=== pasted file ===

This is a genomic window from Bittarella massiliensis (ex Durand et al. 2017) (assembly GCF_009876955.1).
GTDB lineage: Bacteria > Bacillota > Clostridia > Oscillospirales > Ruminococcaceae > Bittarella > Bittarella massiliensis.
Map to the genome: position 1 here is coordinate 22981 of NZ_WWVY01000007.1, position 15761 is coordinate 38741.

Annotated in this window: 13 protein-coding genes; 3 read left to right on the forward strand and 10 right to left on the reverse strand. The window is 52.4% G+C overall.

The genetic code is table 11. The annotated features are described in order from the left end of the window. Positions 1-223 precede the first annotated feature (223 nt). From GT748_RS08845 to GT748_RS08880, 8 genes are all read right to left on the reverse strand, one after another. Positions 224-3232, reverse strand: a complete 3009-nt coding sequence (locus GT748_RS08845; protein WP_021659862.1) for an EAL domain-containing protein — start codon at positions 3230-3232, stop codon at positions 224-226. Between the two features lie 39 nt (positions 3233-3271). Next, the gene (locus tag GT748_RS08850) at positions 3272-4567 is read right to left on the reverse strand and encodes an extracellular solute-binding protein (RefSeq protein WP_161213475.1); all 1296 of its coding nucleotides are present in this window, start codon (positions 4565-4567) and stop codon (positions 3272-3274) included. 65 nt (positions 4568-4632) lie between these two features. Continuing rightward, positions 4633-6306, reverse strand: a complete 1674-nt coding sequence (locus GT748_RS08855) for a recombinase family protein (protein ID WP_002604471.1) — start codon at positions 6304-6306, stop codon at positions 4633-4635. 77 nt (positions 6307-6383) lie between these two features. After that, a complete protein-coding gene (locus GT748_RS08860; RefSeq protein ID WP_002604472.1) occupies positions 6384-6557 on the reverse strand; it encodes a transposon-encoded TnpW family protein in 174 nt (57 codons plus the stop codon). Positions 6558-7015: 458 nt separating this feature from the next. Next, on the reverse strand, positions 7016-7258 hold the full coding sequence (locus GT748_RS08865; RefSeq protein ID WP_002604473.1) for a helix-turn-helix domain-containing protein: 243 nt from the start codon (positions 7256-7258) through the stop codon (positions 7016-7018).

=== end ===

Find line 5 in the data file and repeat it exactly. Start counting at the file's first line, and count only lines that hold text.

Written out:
The genetic code is table 11. The annotated features are described in order from the left end of the window. Positions 1-223 precede the first annotated feature (223 nt). From GT748_RS08845 to GT748_RS08880, 8 genes are all read right to left on the reverse strand, one after another. Positions 224-3232, reverse strand: a complete 3009-nt coding sequence (locus GT748_RS08845; protein WP_021659862.1) for an EAL domain-containing protein — start codon at positions 3230-3232, stop codon at positions 224-226. Between the two features lie 39 nt (positions 3233-3271). Next, the gene (locus tag GT748_RS08850) at positions 3272-4567 is read right to left on the reverse strand and encodes an extracellular solute-binding protein (RefSeq protein WP_161213475.1); all 1296 of its coding nucleotides are present in this window, start codon (positions 4565-4567) and stop codon (positions 3272-3274) included. 65 nt (positions 4568-4632) lie between these two features. Continuing rightward, positions 4633-6306, reverse strand: a complete 1674-nt coding sequence (locus GT748_RS08855) for a recombinase family protein (protein ID WP_002604471.1) — start codon at positions 6304-6306, stop codon at positions 4633-4635. 77 nt (positions 6307-6383) lie between these two features. After that, a complete protein-coding gene (locus GT748_RS08860; RefSeq protein ID WP_002604472.1) occupies positions 6384-6557 on the reverse strand; it encodes a transposon-encoded TnpW family protein in 174 nt (57 codons plus the stop codon). Positions 6558-7015: 458 nt separating this feature from the next. Next, on the reverse strand, positions 7016-7258 hold the full coding sequence (locus GT748_RS08865; RefSeq protein ID WP_002604473.1) for a helix-turn-helix domain-containing protein: 243 nt from the start codon (positions 7256-7258) through the stop codon (positions 7016-7018).